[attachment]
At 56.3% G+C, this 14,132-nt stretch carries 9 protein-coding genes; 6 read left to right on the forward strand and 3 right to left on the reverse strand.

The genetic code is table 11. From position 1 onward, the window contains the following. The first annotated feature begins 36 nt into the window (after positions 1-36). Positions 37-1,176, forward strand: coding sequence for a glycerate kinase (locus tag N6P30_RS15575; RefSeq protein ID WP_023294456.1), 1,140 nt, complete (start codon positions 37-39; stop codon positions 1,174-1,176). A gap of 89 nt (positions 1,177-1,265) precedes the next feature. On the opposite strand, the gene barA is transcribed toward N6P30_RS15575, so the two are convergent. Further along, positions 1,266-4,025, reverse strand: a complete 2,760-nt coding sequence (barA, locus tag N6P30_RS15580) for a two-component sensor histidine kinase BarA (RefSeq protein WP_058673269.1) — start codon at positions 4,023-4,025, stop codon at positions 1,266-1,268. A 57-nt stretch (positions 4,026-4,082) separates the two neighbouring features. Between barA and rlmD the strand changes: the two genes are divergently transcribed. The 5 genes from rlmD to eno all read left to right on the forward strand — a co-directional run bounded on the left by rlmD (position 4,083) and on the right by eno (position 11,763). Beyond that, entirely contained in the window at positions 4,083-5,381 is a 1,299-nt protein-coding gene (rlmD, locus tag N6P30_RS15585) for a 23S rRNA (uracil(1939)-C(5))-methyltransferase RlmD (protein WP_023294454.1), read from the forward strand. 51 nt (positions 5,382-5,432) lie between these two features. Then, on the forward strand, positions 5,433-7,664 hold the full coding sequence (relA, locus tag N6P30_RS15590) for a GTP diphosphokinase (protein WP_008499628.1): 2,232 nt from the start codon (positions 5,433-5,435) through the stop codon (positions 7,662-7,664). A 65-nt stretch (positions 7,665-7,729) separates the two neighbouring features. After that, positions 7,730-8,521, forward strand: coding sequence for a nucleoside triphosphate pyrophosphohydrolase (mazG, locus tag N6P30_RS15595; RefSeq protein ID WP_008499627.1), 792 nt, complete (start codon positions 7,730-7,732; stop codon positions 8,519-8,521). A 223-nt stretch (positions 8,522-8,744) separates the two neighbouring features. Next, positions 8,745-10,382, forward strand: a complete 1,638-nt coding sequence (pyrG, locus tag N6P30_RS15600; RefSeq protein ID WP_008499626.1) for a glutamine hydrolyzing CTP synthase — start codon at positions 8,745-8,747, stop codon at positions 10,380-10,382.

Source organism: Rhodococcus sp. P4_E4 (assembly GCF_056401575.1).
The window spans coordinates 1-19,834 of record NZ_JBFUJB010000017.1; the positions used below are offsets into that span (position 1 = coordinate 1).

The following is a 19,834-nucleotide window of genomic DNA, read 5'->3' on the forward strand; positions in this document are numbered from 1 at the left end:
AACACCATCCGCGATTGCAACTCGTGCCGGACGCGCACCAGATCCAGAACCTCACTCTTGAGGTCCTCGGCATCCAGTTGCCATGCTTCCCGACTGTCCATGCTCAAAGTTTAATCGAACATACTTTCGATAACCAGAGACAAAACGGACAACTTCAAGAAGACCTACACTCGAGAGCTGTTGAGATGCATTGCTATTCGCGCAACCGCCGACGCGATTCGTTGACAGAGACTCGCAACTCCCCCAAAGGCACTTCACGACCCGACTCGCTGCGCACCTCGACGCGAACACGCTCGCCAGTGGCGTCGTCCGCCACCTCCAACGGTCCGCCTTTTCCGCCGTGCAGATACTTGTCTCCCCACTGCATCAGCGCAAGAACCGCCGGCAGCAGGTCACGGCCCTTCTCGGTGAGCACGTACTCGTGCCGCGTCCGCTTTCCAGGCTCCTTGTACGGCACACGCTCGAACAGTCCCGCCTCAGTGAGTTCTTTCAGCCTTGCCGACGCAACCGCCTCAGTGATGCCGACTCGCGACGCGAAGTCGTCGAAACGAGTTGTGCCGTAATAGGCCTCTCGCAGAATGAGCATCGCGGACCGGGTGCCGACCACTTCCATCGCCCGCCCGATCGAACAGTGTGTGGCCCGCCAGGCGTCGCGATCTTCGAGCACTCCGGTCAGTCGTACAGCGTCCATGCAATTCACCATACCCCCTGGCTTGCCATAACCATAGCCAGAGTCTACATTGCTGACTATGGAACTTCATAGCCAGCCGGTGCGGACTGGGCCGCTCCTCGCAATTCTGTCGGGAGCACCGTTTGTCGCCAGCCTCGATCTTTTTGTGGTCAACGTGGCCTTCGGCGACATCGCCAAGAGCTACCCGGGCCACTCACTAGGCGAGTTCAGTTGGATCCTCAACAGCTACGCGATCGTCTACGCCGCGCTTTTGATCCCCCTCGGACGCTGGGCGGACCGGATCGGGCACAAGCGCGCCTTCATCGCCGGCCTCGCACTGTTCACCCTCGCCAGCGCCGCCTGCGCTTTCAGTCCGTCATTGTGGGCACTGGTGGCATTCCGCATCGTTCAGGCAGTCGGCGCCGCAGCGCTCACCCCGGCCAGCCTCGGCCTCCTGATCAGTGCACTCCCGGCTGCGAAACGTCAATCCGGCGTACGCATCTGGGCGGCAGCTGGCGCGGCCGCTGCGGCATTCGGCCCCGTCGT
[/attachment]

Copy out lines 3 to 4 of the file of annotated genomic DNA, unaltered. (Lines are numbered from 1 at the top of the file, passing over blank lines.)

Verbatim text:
Source organism: Rhodococcus sp. P4_E4 (assembly GCF_056401575.1).
The window spans coordinates 1-19,834 of record NZ_JBFUJB010000017.1; the positions used below are offsets into that span (position 1 = coordinate 1).